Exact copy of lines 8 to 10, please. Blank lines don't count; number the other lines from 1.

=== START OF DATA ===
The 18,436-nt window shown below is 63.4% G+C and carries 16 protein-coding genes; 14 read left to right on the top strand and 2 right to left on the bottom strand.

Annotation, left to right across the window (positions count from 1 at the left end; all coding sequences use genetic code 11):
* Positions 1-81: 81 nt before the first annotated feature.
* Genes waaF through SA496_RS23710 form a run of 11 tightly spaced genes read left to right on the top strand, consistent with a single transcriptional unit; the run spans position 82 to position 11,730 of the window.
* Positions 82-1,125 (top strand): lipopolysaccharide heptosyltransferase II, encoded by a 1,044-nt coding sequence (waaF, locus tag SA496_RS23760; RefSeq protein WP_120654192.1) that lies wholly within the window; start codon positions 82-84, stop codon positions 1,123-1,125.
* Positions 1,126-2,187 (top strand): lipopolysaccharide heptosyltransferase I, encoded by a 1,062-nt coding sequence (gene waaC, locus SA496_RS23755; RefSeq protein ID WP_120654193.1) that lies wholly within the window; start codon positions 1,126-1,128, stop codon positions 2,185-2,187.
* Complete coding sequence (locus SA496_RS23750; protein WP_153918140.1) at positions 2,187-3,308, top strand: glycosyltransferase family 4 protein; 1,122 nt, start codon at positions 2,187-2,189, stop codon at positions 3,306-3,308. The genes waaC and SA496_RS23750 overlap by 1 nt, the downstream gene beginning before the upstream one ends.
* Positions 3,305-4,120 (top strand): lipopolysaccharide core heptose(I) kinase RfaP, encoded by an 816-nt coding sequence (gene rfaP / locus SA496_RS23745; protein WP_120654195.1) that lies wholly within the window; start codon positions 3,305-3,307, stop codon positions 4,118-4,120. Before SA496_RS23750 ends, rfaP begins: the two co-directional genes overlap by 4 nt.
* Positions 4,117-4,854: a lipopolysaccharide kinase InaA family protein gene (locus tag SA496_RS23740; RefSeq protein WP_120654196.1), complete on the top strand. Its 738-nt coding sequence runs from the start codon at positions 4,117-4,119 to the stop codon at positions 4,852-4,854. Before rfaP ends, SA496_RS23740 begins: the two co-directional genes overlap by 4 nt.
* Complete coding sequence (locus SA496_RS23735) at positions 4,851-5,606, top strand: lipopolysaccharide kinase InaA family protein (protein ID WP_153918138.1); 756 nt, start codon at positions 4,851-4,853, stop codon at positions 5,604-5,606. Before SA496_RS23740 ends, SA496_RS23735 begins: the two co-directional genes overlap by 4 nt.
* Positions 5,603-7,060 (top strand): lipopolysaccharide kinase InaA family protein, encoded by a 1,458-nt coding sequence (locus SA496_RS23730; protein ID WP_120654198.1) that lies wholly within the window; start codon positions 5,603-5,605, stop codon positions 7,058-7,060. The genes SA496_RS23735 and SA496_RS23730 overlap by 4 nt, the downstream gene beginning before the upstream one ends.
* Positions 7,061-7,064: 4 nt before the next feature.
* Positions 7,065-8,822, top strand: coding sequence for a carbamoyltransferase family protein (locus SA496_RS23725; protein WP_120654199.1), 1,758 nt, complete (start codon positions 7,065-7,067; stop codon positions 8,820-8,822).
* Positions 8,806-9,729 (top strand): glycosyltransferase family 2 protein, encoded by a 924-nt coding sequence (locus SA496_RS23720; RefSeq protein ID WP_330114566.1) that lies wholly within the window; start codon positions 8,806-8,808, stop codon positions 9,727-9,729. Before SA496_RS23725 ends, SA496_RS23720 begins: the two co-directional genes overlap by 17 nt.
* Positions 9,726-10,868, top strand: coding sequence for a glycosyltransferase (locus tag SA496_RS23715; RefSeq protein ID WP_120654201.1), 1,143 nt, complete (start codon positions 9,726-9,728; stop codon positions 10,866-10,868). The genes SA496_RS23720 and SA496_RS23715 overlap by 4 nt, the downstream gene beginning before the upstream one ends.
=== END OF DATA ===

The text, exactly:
* Positions 3,305-4,120 (top strand): lipopolysaccharide core heptose(I) kinase RfaP, encoded by an 816-nt coding sequence (gene rfaP / locus SA496_RS23745; protein WP_120654195.1) that lies wholly within the window; start codon positions 3,305-3,307, stop codon positions 4,118-4,120. Before SA496_RS23750 ends, rfaP begins: the two co-directional genes overlap by 4 nt.
* Positions 4,117-4,854: a lipopolysaccharide kinase InaA family protein gene (locus tag SA496_RS23740; RefSeq protein WP_120654196.1), complete on the top strand. Its 738-nt coding sequence runs from the start codon at positions 4,117-4,119 to the stop codon at positions 4,852-4,854. Before rfaP ends, SA496_RS23740 begins: the two co-directional genes overlap by 4 nt.
* Complete coding sequence (locus SA496_RS23735) at positions 4,851-5,606, top strand: lipopolysaccharide kinase InaA family protein (protein ID WP_153918138.1); 756 nt, start codon at positions 4,851-4,853, stop codon at positions 5,604-5,606. Before SA496_RS23740 ends, SA496_RS23735 begins: the two co-directional genes overlap by 4 nt.